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Has anyone round here used this method for removing bridges much? I'm interested because I have a guitar (my dad's 73 Fender F 15, nothing too special but I like it alot) with dark stain/finish on a lighter coloured hardwood (not sure what) bridge, which is beginning to lift at the bottom. The stain has taken on a nice patina with just the right amount of wear at some of the edges and Id much rather not disturb it with heat as Ive seen happen before. So Im considering the chisel technique as a possibility.
Also, it may be important to know that this has one of those goofy adjustable saddles 'inlaid' in the bridge (it actually sits right on the top, captured by the bridge). Im probably going to work something out to convert it to the proper saddle style. Got nothin but time with this one and Ive got a couple beaters to practise whackin at, too. Lee Valley sells some cranked neck chisels that look pretty good for the job, if I deem this to be the appropriate method.

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Looking at that D-28 cold bridge removal makes me wonder how much stress is being conveyed to the rest of the top joints? I have popped off bridges on cheap guitars with nothing but a putty knife, but I would be worried about stressing a quality instrument.

Tomahawk aside, cold chisel removal has it's place. This instrument for example, with the bridge essentially superglued to the finish, you can see how perfectly clean (literally not a single chip, scratch, or shred of wood) it came off. Heat could have softened the finish as much or more than the superglue that was sticking to it. Shock resistance is a weak link with standard CA glues, and this is a perfect way to take advantage of this.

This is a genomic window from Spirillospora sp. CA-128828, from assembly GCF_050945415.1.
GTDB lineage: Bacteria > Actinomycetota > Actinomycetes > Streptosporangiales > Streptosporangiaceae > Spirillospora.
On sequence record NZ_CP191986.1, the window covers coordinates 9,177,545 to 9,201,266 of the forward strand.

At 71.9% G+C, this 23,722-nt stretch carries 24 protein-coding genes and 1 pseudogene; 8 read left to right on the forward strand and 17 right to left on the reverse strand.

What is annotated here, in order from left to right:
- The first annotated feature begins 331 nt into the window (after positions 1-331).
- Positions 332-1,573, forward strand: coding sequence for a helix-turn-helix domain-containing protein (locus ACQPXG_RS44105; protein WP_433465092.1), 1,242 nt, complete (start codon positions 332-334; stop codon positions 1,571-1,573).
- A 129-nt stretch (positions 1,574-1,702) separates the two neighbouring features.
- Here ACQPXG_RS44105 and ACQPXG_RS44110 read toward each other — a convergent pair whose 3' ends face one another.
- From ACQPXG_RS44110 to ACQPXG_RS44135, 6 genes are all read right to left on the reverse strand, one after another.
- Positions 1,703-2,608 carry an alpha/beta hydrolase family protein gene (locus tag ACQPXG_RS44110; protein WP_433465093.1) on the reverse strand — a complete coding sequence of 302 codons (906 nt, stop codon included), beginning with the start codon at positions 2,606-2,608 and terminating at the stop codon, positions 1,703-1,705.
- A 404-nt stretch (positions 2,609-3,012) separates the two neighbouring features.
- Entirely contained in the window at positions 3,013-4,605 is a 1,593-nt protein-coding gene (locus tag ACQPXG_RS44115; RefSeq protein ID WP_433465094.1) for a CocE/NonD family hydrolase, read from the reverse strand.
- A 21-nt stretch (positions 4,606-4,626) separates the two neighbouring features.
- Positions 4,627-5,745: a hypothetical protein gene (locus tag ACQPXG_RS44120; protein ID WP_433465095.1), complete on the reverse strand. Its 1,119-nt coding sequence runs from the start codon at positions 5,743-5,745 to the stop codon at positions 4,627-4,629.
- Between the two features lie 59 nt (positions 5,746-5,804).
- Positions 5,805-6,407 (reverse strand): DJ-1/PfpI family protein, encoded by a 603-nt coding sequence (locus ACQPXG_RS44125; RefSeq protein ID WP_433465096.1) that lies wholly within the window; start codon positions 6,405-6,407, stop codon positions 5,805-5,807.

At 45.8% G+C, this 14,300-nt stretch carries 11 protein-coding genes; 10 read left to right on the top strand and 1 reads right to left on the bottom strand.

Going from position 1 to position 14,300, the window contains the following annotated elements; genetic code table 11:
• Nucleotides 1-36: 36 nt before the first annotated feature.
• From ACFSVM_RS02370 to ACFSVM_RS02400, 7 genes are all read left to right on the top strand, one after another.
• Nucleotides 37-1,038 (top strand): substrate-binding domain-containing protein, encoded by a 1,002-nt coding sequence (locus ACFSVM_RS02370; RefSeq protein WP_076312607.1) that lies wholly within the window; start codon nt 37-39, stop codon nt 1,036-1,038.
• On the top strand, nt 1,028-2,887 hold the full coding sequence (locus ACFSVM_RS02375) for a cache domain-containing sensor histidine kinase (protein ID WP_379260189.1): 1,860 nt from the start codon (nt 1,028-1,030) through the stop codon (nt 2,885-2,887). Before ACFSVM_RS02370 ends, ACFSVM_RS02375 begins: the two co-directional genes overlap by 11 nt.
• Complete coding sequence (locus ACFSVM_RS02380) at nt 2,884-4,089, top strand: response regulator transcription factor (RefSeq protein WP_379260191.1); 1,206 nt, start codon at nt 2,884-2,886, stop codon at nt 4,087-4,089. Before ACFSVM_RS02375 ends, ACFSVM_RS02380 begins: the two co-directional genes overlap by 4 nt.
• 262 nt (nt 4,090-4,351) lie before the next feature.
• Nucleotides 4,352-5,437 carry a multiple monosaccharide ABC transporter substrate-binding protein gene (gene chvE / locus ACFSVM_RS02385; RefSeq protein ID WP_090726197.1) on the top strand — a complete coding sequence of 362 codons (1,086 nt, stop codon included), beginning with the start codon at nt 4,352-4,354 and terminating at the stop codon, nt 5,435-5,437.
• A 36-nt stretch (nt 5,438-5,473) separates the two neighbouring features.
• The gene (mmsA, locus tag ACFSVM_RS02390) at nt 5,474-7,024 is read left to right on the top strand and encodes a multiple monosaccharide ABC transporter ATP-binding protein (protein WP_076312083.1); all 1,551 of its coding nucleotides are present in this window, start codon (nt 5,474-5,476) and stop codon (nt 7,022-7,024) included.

Even on old hide glue joints there are times I may pull out the hammer and chisel before the heat lamp and spatula. If years of cyclical seasonal wood movement appear to have significantly strained and weakened the joint, or extreme environmental conditions essentially crystallized a glue joint that was left too thick, I find politely shocking the joint can sometimes be a more effective means to cleanly separate pieces.

To be honest it's relatively rare that I use the cold chisel method anymore. Still, every once in a while I see a joint where the signs or my intuition tells me is ready to pop clean with a bit of shock. I wouldn't use it on PVA joints (too much elasticity to come clean with shock even after they start to fail), but with many newer import guitars and the occasional hide glue joint that appears ripe to pop, it's a method that still has it's place.

The guitar in the video by the way, already has the bridge glued back on and you can't tell it was ever removed. I stuck it back on with supeglue of course, to keep true to original factory specs. ;) Next we may demonstrate how to set up your golf swing to cleanly drive it off. Then if we can find the bridge after that perhaps we can move toward demonstrating more aggressive methods for those really stubborn joints (though we may need to apply for federal permits to show those).

Mate, that is a party trick akin to pulling the table cloth out from under the crystal.......I'm going out to buy a Block-splitter and some safety glasses.   Excellent and enjoyable stuff David - a real eye opener and technical tour de force for my jaded and cynical mind.

Rusty.

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